In purely economic terms, and on the surface, the Euro crisis appears to be over. The recovery has gained in both strength and depth. Unemployment is now below its pre-crisis average. A number of former crisis-hit countries are staging an impressive recovery. Public debt ratios are coming down and the ECB is preparing to wind up its QE program by the end of the year. Nonetheless the recent meeting between Chancellor Merkel and President Macron in Meseberg, Brandenburg in the run-up to the forthcoming European Council meeting on 27-29 June can still rightly be seen as crucial. Economic misery continues, especially in Greece and Italy, but the deep wounds of the crisis have yet to heal in many countries. More fundamentally, the recovery hides the fact that major structural issues remain unresolved. The recent crisis of government formation in Italy illustrated this well, leading to a major spike in interest rates not only in the third-largest EMU-economy, with its low growth and debt ratio north of 130% of GDP, but also in other countries like Spain, with much lower debt and fast growth. The risk of contagion and of break-up has clearly not gone away. The recovery has merely papered over the cracks; but every recovery in history has given way to a downturn. The Euro Area, as currently institutionalised and with debt ratios still high, monetary policy highly expansionary, and political trust in short supply, cannot withstand a renewed downturn. [Read more…]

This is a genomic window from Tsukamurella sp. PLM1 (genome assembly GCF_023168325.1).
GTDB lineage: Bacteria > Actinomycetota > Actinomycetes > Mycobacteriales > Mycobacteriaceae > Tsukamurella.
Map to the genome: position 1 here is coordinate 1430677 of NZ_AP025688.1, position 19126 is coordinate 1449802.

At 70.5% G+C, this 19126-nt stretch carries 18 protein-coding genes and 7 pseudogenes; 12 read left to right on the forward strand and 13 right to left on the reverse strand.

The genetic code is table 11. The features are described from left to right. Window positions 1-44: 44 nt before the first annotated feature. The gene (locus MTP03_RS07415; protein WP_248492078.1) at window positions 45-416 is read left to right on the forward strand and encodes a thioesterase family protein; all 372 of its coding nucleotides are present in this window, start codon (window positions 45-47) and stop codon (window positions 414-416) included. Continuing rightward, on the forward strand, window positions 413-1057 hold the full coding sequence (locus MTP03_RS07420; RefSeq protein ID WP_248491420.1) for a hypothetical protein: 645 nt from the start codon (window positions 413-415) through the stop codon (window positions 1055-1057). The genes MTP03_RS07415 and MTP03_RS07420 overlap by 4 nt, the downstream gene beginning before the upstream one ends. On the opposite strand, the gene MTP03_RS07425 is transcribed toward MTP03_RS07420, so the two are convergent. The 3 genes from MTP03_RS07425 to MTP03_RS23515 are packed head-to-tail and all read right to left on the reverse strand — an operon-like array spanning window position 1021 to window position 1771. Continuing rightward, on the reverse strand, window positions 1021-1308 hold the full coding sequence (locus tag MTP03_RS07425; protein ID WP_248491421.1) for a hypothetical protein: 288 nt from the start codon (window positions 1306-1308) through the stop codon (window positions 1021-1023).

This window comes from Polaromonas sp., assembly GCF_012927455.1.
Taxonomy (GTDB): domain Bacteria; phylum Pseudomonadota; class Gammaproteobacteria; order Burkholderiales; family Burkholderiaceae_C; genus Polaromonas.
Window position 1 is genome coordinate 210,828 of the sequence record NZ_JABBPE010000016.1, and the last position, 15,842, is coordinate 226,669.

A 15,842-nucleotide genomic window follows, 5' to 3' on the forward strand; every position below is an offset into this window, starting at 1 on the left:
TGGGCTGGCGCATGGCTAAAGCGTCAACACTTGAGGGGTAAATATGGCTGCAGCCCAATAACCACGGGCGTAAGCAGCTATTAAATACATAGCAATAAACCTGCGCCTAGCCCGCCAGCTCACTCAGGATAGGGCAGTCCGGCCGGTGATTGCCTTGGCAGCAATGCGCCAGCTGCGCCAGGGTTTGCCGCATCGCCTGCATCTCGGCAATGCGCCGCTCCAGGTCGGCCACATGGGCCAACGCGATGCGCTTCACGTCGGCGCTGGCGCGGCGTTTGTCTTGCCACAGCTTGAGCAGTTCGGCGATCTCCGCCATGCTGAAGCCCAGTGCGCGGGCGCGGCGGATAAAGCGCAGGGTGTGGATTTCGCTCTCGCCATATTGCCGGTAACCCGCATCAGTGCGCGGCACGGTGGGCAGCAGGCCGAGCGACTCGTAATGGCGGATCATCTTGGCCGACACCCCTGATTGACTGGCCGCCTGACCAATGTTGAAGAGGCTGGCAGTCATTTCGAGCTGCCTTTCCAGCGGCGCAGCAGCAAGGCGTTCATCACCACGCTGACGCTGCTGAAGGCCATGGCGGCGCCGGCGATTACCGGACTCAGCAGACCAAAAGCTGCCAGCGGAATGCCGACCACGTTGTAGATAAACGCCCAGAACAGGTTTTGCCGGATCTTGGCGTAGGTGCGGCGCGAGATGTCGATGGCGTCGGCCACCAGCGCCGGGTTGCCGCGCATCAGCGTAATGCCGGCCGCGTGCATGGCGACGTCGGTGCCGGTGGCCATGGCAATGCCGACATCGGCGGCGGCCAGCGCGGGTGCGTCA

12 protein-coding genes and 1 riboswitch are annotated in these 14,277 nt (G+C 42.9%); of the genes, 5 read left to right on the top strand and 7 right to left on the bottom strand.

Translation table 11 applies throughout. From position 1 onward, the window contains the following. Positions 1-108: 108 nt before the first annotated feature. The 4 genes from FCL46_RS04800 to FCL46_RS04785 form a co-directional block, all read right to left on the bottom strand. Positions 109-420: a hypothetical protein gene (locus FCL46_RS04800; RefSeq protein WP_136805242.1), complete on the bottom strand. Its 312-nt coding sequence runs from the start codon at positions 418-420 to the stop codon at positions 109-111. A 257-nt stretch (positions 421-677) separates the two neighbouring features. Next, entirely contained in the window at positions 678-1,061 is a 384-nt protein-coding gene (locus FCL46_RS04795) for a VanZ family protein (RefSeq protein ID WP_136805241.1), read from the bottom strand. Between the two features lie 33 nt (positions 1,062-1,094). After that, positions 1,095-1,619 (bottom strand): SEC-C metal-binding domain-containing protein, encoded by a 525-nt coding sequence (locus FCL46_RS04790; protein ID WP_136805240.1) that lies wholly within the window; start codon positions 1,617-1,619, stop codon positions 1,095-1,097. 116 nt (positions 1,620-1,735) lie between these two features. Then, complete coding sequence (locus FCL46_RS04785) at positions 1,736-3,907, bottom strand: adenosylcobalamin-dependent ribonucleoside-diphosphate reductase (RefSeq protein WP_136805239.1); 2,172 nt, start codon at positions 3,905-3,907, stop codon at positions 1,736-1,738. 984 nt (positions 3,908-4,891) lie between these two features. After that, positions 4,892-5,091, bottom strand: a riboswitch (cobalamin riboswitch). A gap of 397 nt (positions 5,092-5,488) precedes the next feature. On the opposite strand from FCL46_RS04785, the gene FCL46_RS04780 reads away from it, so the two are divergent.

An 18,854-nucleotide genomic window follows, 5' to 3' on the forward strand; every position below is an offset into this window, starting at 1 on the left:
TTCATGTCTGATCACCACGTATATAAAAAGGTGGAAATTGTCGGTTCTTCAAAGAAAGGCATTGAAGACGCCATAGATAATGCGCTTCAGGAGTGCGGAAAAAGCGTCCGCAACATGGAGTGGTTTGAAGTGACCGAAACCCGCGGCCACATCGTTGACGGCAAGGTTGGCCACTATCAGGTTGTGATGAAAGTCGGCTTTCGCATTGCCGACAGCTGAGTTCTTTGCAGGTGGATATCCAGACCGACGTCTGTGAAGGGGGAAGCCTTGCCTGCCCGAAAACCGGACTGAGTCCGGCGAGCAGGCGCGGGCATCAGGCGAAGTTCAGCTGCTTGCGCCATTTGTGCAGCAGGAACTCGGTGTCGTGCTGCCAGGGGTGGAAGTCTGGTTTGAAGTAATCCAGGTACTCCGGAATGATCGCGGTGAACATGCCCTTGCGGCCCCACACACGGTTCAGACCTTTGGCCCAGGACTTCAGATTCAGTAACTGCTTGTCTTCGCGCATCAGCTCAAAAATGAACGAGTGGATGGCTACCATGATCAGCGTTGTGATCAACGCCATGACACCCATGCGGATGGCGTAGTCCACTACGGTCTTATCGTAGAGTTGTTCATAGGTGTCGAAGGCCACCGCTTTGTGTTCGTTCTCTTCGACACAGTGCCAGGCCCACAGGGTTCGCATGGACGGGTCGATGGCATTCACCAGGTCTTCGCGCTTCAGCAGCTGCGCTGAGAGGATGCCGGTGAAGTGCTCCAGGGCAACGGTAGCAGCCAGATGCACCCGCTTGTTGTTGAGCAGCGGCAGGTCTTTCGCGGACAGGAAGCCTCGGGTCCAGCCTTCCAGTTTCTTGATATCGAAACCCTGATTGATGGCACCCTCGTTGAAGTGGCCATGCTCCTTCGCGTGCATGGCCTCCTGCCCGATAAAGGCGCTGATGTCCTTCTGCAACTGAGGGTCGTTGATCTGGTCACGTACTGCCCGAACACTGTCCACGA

A definition of chutzpah is murdering your parents and then claiming social benefits as an orphan. It is not widely recognised, but the IMF illustrates similar brazenness in the current debate on Greece’s debt burden.
While not exactly pretending to be an orphan, the IMF is currently getting a lot of sympathy for its position: it has come out increasingly strongly in favour of debt relief for Greece. On realistic assumptions the debt burden is unsustainable. The country can only recover if there is substantial debt relief. Its most recent debt sustainability analysis claims it was forced to provide loans when the euro crisis broke, alongside European institutions, against its better judgement, but now only massive debt relief will work.
Its realism has been welcomed, and contrasted favourably with the EU (and its German paymasters), which against all reason are insisting on more-or-less full repayment of past loans. In so doing the IMF has been feted by Greek commentators, the many EU citizens/taxpayers sympathetic to the plight of Greek citizens, and much informed economics commentary.
One certainly does not need to think of the IMF as a murderer. But one should be aware of three things. First the IMF was not simply an innocent [Read more…]